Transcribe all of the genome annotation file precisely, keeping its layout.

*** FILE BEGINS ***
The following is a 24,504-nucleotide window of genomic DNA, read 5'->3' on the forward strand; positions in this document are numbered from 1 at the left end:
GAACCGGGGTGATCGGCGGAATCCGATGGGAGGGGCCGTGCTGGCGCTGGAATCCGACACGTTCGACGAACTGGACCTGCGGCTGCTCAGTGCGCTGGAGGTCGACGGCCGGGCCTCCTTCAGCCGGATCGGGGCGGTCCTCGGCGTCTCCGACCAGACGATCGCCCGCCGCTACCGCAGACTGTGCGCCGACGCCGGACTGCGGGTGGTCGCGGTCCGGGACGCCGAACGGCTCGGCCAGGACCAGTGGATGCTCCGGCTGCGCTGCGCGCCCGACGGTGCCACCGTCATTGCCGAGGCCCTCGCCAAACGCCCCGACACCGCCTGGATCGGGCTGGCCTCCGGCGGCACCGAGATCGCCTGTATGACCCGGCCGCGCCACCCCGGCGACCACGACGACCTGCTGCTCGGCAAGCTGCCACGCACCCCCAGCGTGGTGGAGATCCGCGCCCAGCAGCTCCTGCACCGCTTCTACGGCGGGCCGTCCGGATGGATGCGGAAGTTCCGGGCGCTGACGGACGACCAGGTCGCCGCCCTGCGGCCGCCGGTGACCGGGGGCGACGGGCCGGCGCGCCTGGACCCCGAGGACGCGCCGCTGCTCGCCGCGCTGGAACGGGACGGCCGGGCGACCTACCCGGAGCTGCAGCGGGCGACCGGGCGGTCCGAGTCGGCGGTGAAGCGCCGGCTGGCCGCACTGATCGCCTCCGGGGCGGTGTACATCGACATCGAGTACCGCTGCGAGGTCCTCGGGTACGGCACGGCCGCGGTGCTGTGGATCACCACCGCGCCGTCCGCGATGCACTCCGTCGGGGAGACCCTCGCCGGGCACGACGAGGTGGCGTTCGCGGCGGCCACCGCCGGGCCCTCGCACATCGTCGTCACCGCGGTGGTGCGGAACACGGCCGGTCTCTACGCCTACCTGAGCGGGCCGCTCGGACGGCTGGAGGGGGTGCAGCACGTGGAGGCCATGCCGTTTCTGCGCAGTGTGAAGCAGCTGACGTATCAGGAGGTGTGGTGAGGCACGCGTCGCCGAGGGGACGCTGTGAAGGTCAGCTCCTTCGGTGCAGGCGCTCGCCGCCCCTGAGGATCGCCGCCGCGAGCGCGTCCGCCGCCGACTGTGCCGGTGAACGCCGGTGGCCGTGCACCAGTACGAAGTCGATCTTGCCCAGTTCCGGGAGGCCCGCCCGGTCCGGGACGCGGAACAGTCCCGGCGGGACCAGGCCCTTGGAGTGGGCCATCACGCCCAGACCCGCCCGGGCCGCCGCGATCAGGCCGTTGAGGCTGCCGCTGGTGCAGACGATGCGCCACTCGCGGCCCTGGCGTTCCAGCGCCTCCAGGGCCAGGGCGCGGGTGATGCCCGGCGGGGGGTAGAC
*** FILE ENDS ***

The following is a 24,504-nucleotide window of genomic DNA, read 5'->3' on the forward strand; positions in this document are numbered from 1 at the left end:
GAACCGGGGTGATCGGCGGAATCCGATGGGAGGGGCCGTGCTGGCGCTGGAATCCGACACGTTCGACGAACTGGACCTGCGGCTGCTCAGTGCGCTGGAGGTCGACGGCCGGGCCTCCTTCAGCCGGATCGGGGCGGTCCTCGGCGTCTCCGACCAGACGATCGCCCGCCGCTACCGCAGACTGTGCGCCGACGCCGGACTGCGGGTGGTCGCGGTCCGGGACGCCGAACGGCTCGGCCAGGACCAGTGGATGCTCCGGCTGCGCTGCGCGCCCGACGGTGCCACCGTCATTGCCGAGGCCCTCGCCAAACGCCCCGACACCGCCTGGATCGGGCTGGCCTCCGGCGGCACCGAGATCGCCTGTATGACCCGGCCGCGCCACCCCGGCGACCACGACGACCTGCTGCTCGGCAAGCTGCCACGCACCCCCAGCGTGGTGGAGATCCGCGCCCAGCAGCTCCTGCACCGCTTCTACGGCGGGCCGTCCGGATGGATGCGGAAGTTCCGGGCGCTGACGGACGACCAGGTCGCCGCCCTGCGGCCGCCGGTGACCGGGGGCGACGGGCCGGCGCGCCTGGACCCCGAGGACGCGCCGCTGCTCGCCGCGCTGGAACGGGACGGCCGGGCGACCTACCCGGAGCTGCAGCGGGCGACCGGGCGGTCCGAGTCGGCGGTGAAGCGCCGGCTGGCCGCACTGATCGCCTCCGGGGCGGTGTACATCGACATCGAGTACCGCTGCGAGGTCCTCGGGTACGGCACGGCCGCGGTGCTGTGGATCACCACCGCGCCGTCCGCGATGCACTCCGTCGGGGAGACCCTCGCCGGGCACGACGAGGTGGCGTTCGCGGCGGCCACCGCCGGGCCCTCGCACATCGTCGTCACCGCGGTGGTGCGGAACACGGCCGGTCTCTACGCCTACCTGAGCGGGCCGCTCGGACGGCTGGAGGGGGTGCAGCACGTGGAGGCCATGCCGTTTCTGCGCAGTGTGAAGCAGCTGACGTATCAGGAGGTGTGGTGAGGCACGCGTCGCCGAGGGGACGCTGTGAAGGTCAGCTCCTTCGGTGCAGGCGCTCGCCGCCCCTGAGGATCGCCGCCGCGAGCGCGTCCGCCGCCGACTGTGCCGGTGAACGCCGGTGGCCGTGCACCAGTACGAAGTCGATCTTGCCCAGTTCCGGGAGGCCCGCCCGGTCCGGGACGCGGAACAGTCCCGGCGGGACCAGGCCCTTGGAGTGGGCCATCACGCCCAGACCCGCCCGGGCCGCCGCGATCAGGCCGTTGAGGCTGCCGCTGGTGCAGACGATGCGCCACTCGCGGCCCTGGCGTTCCAGCGCCTCCAGGGCCAGGGCGCGGGTGATGCCCGGCGGGGGGTAGAC